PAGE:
Off-Label Whistleblower Suits: Slower and Subtler

Author: Mary Holloway

Although the news of pharmaceutical and medical device settlements in 2010 would lead you to believe otherwise, the rate of new qui tam filings has slowed and the accusations are focused more on subtle versus blatant violations according to an article in the Rx Compliance Report. This is a good sign for an industry that has been working hard trying to revise its marketing practices and eliminate off-label promotion.

Unfortunately, the case backlog from past conduct and their resulting settlements give the impression that blatant off-label promotion is still very present today.  In reality, much of the egregious behavior occurred well in the past.  The illegal conduct alleged in new qui tam cases is more subtle.  Attorney Robert M. Thomas, Jr.  comments in Rx Compliance Report:

“We are seeing people driving 67 in the middle lane as opposed to 92 in the fast lane.”1

Sara Bloom, Assistant U.S. Attorney in the U.S. Attorney’s Office in Boston reinforced this focus and points to the future of off-label prosecutorial focus stating that comparative claims along with:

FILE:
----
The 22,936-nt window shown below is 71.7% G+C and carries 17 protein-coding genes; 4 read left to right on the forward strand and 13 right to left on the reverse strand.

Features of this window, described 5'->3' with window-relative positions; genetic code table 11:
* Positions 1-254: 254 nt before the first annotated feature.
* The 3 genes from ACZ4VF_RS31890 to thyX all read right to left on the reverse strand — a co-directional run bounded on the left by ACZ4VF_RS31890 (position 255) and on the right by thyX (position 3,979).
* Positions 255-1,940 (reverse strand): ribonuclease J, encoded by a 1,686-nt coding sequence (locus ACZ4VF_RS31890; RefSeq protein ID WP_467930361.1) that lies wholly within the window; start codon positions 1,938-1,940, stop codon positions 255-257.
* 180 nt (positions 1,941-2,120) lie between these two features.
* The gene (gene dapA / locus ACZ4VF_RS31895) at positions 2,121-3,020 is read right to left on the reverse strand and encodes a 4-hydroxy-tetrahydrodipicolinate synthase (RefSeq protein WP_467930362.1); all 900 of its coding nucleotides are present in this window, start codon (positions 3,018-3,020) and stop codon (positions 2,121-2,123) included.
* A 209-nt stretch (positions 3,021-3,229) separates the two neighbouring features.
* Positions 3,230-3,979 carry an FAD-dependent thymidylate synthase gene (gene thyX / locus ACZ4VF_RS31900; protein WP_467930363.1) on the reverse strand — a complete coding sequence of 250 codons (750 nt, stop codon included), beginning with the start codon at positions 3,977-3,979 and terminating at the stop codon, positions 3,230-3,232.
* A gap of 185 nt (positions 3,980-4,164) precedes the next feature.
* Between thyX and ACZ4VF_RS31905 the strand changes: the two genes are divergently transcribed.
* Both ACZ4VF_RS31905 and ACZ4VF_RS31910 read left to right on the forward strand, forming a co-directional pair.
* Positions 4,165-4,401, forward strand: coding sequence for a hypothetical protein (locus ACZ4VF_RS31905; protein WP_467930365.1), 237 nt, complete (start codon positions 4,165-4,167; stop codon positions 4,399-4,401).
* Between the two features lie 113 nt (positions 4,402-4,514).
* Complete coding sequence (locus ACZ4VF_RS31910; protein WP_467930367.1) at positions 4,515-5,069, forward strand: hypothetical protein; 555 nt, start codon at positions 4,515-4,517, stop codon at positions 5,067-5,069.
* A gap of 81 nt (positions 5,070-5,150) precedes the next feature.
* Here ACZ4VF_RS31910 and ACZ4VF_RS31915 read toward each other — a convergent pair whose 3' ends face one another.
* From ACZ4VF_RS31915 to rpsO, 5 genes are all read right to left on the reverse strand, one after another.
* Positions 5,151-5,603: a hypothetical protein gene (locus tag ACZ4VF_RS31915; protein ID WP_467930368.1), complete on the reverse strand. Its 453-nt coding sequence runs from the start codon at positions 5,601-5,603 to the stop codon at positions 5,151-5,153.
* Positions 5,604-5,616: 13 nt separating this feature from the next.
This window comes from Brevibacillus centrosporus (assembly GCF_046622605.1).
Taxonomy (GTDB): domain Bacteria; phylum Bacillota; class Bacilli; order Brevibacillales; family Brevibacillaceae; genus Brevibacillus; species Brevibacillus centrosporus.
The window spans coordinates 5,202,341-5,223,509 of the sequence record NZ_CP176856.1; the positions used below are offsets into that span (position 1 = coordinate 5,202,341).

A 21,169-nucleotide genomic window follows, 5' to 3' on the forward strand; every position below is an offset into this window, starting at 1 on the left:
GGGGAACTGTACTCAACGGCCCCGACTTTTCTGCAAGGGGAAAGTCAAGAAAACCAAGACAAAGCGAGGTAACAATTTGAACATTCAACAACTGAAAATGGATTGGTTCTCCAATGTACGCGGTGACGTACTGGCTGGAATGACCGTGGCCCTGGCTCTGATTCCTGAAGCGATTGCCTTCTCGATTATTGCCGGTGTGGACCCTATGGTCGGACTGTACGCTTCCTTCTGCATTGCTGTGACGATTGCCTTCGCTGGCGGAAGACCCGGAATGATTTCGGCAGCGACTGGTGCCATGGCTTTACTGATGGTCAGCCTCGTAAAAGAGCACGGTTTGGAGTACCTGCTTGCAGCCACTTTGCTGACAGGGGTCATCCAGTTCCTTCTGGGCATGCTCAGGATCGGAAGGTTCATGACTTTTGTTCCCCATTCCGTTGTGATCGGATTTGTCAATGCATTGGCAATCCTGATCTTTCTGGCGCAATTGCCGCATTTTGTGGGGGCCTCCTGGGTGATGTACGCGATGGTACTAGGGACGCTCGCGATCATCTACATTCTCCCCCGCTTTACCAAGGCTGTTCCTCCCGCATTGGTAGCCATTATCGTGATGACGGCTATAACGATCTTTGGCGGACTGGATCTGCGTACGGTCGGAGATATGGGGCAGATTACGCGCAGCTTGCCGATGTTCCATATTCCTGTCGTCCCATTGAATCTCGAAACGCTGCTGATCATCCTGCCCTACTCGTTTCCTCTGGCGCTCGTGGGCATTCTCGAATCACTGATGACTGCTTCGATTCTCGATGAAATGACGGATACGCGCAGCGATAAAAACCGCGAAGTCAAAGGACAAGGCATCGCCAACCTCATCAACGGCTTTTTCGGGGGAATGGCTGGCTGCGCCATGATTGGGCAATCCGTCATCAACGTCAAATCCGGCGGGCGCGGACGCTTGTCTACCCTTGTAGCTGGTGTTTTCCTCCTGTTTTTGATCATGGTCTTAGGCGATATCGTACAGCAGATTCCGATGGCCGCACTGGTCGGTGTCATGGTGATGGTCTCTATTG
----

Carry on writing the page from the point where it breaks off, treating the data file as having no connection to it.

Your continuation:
“..considerations such as dosages and promoting for the side effects of a product rather than its approved use are now considered legitimate areas of investigation.” 1

While the flood of qui tam suits may have slowed due to tightened compliance, compliance teams and sales training colleagues need to ensure that they understand how subtle off-label behavior looks and sounds.  More importantly, they need to communicate this in a clear and memorable way to their sales force. You do not want representatives guessing whether their selling statements are on or off-label.

If you need a few reasons to shore up your training, below is a look at the top 2010 pharmaceutical and medical device settlements relating to off-label marketing.

Company Settlement Amount 2010  Settlement Date Product
Allergan $600M September Botox
AstraZeneca $520M April Seroquel
Novartis $423M September Trileptal
Forest $313M September Celexa/Lexapro
J&J $258M October Risperdal
Elan $203M July Zonegran
J&J (Ortho-McNeil-Janssen) $81M April Topomax
KOS $41M December Advicor/Niaspan
Synthes $23M October Norian XR/SRS
Stryker $1.4M August OP-1 /Calstrux

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3 responses to “Off-Label Whistleblower Suits: Slower and Subtler

  1. Pingback: 7 New Insights to Preventing Off-Label Sales Promotion | Good Promotional Practices

  2. Greg,
    Thanks for your comment back. I agree about the look of astonishment, which is a good sign that the message is getting through and is being understood. With the increase in qui tams I am afraid that your are right about the backlog looking like current behavior.

  3. Thank you, Mary, for this great synopis and “alert” about the changes in whistle-blower lawsuits. Having just completed the 2nd-year training curriculum of a 5-year CIA Requirement at a vendor site, I see the look of astonishment on employees’ faces when they realize the magnitude of these settlements. Although it’s good to know that overall the violations are decreasing, it certainly won’t appear that way until the backlog subsides.

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